Board examining ways to keep Eudora schools safe
For many teenagers, the telephone is social glue, a way to find out who's doing what with whom this weekend.
But a school program could turn the coveted technology into a crime prevention tool at Eudora middle and high schools.
Two representatives from Crime Stoppers of Douglas County spoke to the school board earlier this month about the program that enlists adults and peers to encourage students to report crime and other problems at school.
The district is also waiting to see if it receives a grant that would provide a police officer for the district, although most of the officer's attention would focus on the high school and middle school.
Breck Marion, Kansas Crime Stoppers Association president-elect and Douglas County division board member, said the program was run for students and by students, although adults supervise. He said the program's priority should be to promote school pride and deter crime.
"I'm a substitute teacher and I look forward to going (to school) because I know I'm going to a friendly, congenial work environment," Breck said, praising the impact the program has had in Lawrence.
Usually schools set up a phone number answered by a Crime Stoppers representative or by an answering machine where students can leave anonymous crime tips and make arrangements to pick up their potential reward money.
Typical rewards for tips are about $5 or $10, but they can be as much as $500.
"(Eudora School Board Member Kenneth Massey) can tell you that the Lawrence Police Department lives and breathes by our tips," Shawnua Stover, former president of Crime Stoppers of Lawrence and Douglas County Kansas Crime Stoppers Association board member, said.
Stover and Breck recommend that schools set up a separate phone line without caller I.D., preferably answered by a person.
Massey said he carries a cellular phone for Crime Stoppers calls that is answered 24 hours a day, seven days a week.
But that isn't always possible in smaller schools.
"We're small enough that I don't think it works as well here, to be quite honest," Ron Traxson, Cheney High School principal and Crime Stoppers contact, said.
In some ways, Cheney, a south-central Kansas town, has a lot in common with Eudora.
The town of 2,500 sits 30 miles west of Wichita's growing upper-middle-class suburbs.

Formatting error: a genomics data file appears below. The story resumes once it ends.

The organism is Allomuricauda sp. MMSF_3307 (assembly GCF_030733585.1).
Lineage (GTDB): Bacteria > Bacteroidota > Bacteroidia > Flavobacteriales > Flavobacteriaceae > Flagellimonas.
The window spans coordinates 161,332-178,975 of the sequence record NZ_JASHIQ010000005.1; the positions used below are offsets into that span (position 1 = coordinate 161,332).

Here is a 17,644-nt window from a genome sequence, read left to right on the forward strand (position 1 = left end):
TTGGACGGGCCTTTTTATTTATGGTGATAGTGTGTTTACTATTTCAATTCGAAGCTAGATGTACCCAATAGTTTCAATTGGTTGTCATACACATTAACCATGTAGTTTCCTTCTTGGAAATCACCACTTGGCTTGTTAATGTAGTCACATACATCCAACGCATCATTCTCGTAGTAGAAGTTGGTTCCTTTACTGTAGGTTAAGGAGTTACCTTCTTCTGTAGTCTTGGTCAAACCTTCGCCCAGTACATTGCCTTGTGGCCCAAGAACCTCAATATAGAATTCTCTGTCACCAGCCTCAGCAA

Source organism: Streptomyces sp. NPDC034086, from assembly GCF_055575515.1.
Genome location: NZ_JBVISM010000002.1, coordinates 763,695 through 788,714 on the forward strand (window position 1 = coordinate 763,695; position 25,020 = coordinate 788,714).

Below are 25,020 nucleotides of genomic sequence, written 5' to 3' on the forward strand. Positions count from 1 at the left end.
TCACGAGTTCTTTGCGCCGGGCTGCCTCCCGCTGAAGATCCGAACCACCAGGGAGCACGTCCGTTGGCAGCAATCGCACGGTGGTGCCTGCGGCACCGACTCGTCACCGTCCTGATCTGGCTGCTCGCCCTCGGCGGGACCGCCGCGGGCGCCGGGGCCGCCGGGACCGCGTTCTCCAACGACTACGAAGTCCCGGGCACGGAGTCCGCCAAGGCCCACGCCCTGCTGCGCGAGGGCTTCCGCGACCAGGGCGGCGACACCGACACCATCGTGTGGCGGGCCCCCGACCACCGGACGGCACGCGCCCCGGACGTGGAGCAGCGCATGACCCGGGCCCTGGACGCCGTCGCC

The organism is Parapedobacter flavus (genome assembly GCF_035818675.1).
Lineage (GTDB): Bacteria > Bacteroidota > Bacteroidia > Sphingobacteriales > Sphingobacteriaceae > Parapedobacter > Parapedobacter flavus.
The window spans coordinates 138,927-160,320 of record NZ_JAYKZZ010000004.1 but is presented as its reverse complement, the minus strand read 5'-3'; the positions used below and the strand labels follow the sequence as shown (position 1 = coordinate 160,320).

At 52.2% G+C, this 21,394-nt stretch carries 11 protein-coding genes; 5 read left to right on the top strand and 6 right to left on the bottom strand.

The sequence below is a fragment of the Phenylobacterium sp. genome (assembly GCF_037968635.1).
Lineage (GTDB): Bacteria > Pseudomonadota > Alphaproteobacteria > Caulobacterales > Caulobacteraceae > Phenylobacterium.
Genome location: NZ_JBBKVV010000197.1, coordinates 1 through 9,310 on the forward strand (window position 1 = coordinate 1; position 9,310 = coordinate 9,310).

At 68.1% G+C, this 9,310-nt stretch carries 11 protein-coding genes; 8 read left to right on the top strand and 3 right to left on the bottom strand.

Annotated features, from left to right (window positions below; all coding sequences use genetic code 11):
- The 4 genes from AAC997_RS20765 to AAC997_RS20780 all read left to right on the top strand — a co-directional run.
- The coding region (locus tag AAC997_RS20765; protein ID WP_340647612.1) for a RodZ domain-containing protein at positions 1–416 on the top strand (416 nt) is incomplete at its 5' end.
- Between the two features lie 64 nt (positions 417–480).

Although Eudora's population is slightly larger, with almost 2,000 more residents and a 4A high school in comparison to Cheney's 2A classification, the small-town atmosphere remains despite Johnson County growth.
Although Traxson tries to keep the tips anonymous, his telephone has caller I.D. Moreover, the small size of the town and school means he can recognize a lot of kids, even over the phone.
"Maybe we can create an outside number an outside person who wouldn't be in relation to the school," he said. "Then maybe we could establish more separation."
Traxson said the school spent a minimal amount of money on the program because many teenagers didn't come in expecting a reward. Instead, they sat down and talked with Traxson in person to share information and solve problems.
Those involved say, for Cheney and Eudora, safety measures like Crime Stoppers are primarily preventive rather than reactive.
Dale Sample was the principal at EMS last year and said he would accept an offer to be EHS principal for the coming year. Sample said he was in favor of Crime Stoppers and a grant that would provide the district, mainly the middle and high schools, with a police officer. The grant hasn't yet been finalized.
"I have no problem with doing something that makes school more safe and gives them a better opportunity to report crimes anonymously," Sample said. A hotline to the Kansas Highway Patrol, posted in the high school and middle school, provides similar opportunities for students to report and prevent crime, he said.
Sample thinks having a police officer at the schools would benefit students.
"It's not only a good security measure, but I think kids kind of relate to him," Sample said. "It becomes a situation where they don't become afraid of the police. This person would be seen in the halls and around the parking lots."
The grant would pay the officer's salary and benefits up to $125,000 over three years. The officer's responsibilities go beyond security and could range from teaching older students conflict resolution to conducting bicycle traffic safety classes with younger kids.
The schools and the police department would hire the officer in a joint effort.
Sample said he saw students' positive experiences with an officer at Seaman High School in Topeka, where he once taught.
"He was a welcome presence," he said. "They were a little leery there for a while, but after a month or so he became a welcome sight."